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It’s true—the arrival of Leif Eriksson and his Vikings in North America over 1,000 years ago didn’t really change history. But they did mark something significant…
Leif’s explorations never led to permanent settlement. Only a few pieces of physical evidence have been found to corroborate the Viking presence. What we are celebrating, therefore, is a historic encounter between Europeans and North Americans. One could say it was the original Family Reunion.
Newfoundland, they say, is shaped like a fist, waving its index finger northward. At the very tip of the wagging finger is a shallow bay backed by a grassy terrace. This is L’Anse aux Meadows (“the bay with the grasslands”). At first glance, it looks unremarkable: an archaic sod hut, a few grassy mounds, a Parks Canada Visitor Center, and a parking lot. Yet, this is an important place, one the United Nations agency UNESCO declared to be a World Heritage Site. America was “discovered” here—from the European point of view, at least—in or around the year 1000, by Leif Eriksson and his Vikings.
The rough-mannered Vikings called the native people “Skraelings,” lumping together all the different Native American peoples. From the native point of view, the Vikings from Greenland were an unwelcome discovery. Of course, the two branches of the human family tree hadn’t seen each other in 900,000 years!
Our species split up in Africa. In a nutshell, some people went to Europe. Others eventually traveled across Asia and into Alaska and the Americas.
In L’Anse aux Meadows, Leif Eriksson left his unmistakable calling card, a Viking village where iron was smelted and planked ships repaired, 500 years before Columbus arrived.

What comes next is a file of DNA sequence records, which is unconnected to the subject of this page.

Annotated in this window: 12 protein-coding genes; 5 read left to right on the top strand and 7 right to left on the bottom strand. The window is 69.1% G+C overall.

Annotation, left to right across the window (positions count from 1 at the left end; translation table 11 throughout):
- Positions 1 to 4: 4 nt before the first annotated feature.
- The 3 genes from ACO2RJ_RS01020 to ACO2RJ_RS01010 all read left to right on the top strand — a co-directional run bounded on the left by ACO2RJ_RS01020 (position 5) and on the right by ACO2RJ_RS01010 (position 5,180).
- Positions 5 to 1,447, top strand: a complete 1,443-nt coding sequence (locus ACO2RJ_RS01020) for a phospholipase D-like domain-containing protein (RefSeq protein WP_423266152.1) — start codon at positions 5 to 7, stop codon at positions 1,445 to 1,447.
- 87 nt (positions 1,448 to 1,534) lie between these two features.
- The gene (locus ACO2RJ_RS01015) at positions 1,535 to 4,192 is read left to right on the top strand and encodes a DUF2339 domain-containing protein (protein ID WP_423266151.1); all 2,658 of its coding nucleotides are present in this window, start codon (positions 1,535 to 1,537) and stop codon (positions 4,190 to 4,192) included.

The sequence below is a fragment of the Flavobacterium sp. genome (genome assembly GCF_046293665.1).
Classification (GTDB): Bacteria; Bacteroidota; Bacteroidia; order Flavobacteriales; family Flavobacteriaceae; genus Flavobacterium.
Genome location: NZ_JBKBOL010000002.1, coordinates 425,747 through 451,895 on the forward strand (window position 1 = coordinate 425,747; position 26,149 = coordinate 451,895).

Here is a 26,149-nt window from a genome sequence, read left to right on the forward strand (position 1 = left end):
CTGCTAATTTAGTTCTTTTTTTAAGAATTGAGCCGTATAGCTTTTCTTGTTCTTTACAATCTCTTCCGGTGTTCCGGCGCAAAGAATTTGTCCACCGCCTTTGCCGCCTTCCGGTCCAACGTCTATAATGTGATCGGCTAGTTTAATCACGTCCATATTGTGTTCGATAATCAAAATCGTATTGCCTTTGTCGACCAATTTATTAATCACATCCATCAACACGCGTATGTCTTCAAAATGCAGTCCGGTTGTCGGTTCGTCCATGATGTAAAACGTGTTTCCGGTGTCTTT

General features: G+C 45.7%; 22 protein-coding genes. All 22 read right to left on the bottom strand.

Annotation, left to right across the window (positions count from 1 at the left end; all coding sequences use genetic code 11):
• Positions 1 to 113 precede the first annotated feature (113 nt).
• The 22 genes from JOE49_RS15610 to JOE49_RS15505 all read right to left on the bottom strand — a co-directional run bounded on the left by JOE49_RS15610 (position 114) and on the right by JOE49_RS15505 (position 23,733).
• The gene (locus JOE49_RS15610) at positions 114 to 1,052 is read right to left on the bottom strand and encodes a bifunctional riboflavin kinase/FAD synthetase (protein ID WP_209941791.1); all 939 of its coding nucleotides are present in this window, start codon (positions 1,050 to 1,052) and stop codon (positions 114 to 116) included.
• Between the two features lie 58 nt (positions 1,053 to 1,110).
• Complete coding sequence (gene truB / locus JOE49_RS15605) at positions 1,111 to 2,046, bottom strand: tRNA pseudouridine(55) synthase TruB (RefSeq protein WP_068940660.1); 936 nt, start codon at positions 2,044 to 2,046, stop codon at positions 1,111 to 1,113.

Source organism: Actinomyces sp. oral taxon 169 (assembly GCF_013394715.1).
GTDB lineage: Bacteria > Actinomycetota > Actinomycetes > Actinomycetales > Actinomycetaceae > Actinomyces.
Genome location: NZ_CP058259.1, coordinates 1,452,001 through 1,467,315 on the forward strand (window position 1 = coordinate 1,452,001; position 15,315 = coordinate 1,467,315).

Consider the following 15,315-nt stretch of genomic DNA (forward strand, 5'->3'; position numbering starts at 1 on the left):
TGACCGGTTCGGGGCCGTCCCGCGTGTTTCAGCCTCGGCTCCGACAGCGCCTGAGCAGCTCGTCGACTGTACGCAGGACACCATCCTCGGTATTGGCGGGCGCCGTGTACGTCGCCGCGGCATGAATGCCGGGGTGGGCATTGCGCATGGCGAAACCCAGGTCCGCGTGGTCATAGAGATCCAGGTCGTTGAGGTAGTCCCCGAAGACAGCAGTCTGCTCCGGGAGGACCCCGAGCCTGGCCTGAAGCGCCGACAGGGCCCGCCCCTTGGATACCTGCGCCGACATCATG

This statue of Leif Eriksson stands in front of the Hallgrímskirkja church in Reykjavik, Iceland. The U.S. presented the statue to Iceland in 1930 to commemorate the 1000th year anniversary of the Icelandic parliament.
At first, the Viking claims to having reached America before anyone else hung by the silver thread of the Icelandic sagas.
The epics start with a luckless Icelander, Bjarni Herjolfsson, bound for Greenland in A.D. 986, who missed his landfall and was blown far to the west to an unknown shore. In no mood for discovery, he turned back for Greenland, where he told his tales to Leif, the second son of the two-fisted Erik the Red (who had been thrown out of Iceland for murdering too many of his enemies).
Leif bought his boat and set off for the west in the year 1000. Jumping from island to island, Leif finally reached “Vinland,” a paradise of mild climate, wild grapes, and broad meadows. He returned to Greenland to recruit larger expeditions.
According to the sagas, there were at least three more Vinland settlements. All failed to take root due to the justifiably hostile “Skraelings.”
In 1960, the Norwegian explorer Helge Ingstad and his archaeologist wife, Anne Stine Ingstad, uncovered L’Anse aux Meadows.
Excavations by the Ingstads and later by Parks Canada revealed three Viking halls with clusters of small buildings, all patterned in the Icelandic manner with many layers of sod covering a timber frame.
There was a smithy, an iron-smelting furnace, a carpentry shop, a boat repair yard, and more. Equally intriguing, the excavators found butternuts, which do not grow in Newfoundland.
But it wasn’t Vinland blessed with wild grapes and butternuts. L’Anse aux Meadows is too far north. The site is tundra. It’s believed that the site that the Ingstads uncovered was a repair base and staging area for Viking explorations further south into the warmer Gulf of St. Lawrence, where butternuts grow.
No further Viking settlements have been found in eastern Canada or New England, though many Viking items have been found scattered across parts of North America.
When Europeans returned to North America in the wake of Columbus, they came in great numbers with new diseases and new weapons. This second contact shattered North America. There was a different opportunity in A.D. 1000, when the Vikings could have been the bridge. The ring of history closed for a moment.